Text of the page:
Some students worry about their future, some are happy to be back in their classrooms, though the Taliban imposes new rules.
University students across Afghanistan have started returning to their classrooms for the first time since the Taliban took over the control of the country.
University halls, which used to be packed with students catching up after summer, were strikingly empty on the first day.
As the students wrestle with the uncertainty and bleak future, education leaders worry about the consequences of the brain drain, in which skilled people fled the country fearing Taliban reprisals and the return of suffocating diktats the militant group is known to have imposed during their rule in the 1990s.
The country has lost its many educated youths as they desperately tried to get on the military flights that carried thousands of Afghans fleeing after the Taliban takeover amid chaotic messy US withdrawal.
"Our students don't accept this and we will have to close the university," said Noor Ali Rahmani, the director of Gharjistan University in Kabul, on an almost empty campus on Monday.
At Kabul’s Gharjistan University, only 10 to 20 percent of the 1,000 students who enrolled last year showed up. The director Noor Ali Rahmani estimated up to 30 percent of the students have left Afghanistan.
Sher Azam is an academic at a private university in Kabul. He worries that many students wouldn’t come back to the classrooms due to the ongoing economic crisis in the country following the Taliban’s victory.
"I don't know how many students will return to school because there are financial problems and some students are coming from families who have lost their jobs".
Following the Taliban seizure, Afghanistan’s already fragile economy that has heavily relied on foreign aid and external sources is facing an existential question.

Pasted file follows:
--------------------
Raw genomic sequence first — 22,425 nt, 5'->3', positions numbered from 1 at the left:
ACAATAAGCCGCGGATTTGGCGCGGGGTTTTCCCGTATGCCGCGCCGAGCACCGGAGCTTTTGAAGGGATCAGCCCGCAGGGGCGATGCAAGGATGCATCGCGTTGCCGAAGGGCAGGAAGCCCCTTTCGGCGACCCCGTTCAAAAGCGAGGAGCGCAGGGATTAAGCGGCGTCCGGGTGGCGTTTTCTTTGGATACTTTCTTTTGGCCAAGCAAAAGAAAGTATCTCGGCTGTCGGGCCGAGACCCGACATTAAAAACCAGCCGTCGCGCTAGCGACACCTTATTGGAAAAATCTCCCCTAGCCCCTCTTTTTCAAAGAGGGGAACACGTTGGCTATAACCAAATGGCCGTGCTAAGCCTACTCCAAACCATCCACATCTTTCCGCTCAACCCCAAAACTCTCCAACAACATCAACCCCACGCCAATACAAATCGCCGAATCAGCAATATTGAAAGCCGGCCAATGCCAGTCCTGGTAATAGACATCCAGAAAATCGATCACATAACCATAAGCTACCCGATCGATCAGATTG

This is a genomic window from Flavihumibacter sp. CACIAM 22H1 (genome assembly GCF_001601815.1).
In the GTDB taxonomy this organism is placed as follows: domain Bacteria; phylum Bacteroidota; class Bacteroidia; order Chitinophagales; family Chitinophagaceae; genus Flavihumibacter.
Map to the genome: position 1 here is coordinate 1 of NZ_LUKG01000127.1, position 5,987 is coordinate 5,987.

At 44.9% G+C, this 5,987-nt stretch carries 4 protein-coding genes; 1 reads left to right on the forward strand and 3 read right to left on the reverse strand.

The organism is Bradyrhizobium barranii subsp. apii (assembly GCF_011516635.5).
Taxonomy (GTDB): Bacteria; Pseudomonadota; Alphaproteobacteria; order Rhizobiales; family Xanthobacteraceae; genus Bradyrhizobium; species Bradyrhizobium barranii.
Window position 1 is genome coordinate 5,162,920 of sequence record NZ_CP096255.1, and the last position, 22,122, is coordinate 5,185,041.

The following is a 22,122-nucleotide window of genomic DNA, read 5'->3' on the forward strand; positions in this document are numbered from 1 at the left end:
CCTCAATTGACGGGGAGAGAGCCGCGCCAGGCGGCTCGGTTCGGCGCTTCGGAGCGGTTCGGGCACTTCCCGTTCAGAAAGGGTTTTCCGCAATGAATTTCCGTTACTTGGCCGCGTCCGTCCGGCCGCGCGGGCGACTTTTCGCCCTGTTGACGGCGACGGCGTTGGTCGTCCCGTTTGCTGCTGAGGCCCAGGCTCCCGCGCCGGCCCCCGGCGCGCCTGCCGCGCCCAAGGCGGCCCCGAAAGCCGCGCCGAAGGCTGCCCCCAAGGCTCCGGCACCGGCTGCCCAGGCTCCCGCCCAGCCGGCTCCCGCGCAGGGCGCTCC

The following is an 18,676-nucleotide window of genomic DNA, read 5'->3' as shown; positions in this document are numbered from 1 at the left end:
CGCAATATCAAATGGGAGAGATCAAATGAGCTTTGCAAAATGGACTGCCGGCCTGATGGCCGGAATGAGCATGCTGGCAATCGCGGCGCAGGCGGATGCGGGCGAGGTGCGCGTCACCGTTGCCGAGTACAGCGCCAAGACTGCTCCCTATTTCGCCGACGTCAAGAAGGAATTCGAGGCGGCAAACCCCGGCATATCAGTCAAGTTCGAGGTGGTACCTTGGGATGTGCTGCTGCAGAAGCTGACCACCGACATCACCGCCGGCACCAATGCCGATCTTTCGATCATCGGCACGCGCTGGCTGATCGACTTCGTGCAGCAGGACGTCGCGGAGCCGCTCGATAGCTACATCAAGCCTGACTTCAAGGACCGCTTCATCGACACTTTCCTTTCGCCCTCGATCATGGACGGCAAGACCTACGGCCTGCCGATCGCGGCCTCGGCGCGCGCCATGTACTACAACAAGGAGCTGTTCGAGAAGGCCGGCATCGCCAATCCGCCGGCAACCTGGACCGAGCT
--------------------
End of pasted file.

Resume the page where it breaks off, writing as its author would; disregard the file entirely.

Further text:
Much of the dollar inflow has been cut. That has severely impacted the country as most of the government spending and the humanitarian aid people relied on had come from international organisations and Western partners.
Since then many Afghans have lost their jobs, others have not received their salaries for months. 28-year-old computer science student Amir Hussein says many students are not interested anymore in studying.
“Because they don’t know what their future will be”, Hussein said. "Most of them want to leave Afghanistan.
The worrying scene was the same across Afghanistan, though some still try to keep optimistic about the future.
A journalism professor at Herat University in the west of the country, said of 120 students enrolled for his course, less than a quarter showed up at school on Monday. A number of students and teachers have fled the country, and the fate of the country's thriving private media sector has suddenly been thrown into doubt.
"Students were very nervous today," he said. "I told them to just keep coming and keep studying and in the coming days the new government will set the rules."
There are also new rules as to how the classes should be conducted.
When it comes to women’s education and their participation in socio-economic life, the Taliban have promised a softer approach than they had two decades ago.
They have said women will be allowed to go to private universities under the new regime, but they face tough restrictions on their clothing and movement.
The Taliban education authority issued news measures for the classroom which ruled that men and women should be segregated or at least divided by a curtain. The list also includes the mandatory wearing of hijabs and separate entrances for female students.
Teachers and students at universities in Afghanistan's largest cities, Kabul, Kandahar and Herat confirmed that students were segregated by gender in class, taught separately or restricted to certain parts of the campus.
Photographs widely circulated on social media show a grey curtain running down the centre of the classroom, with female students wearing long robes and head coverings but their faces visible.
For some students, however, it was a relief that women would still be able to attend university at all under a new Taliban rule.
Zuhra Bahman, who runs a scholarship programme for women in Afghanistan, said the students are happy to go back to the university.
"Taliban opening universities for women is key progress. Let's continue to engage to agree on other rights and freedoms", Bahman said.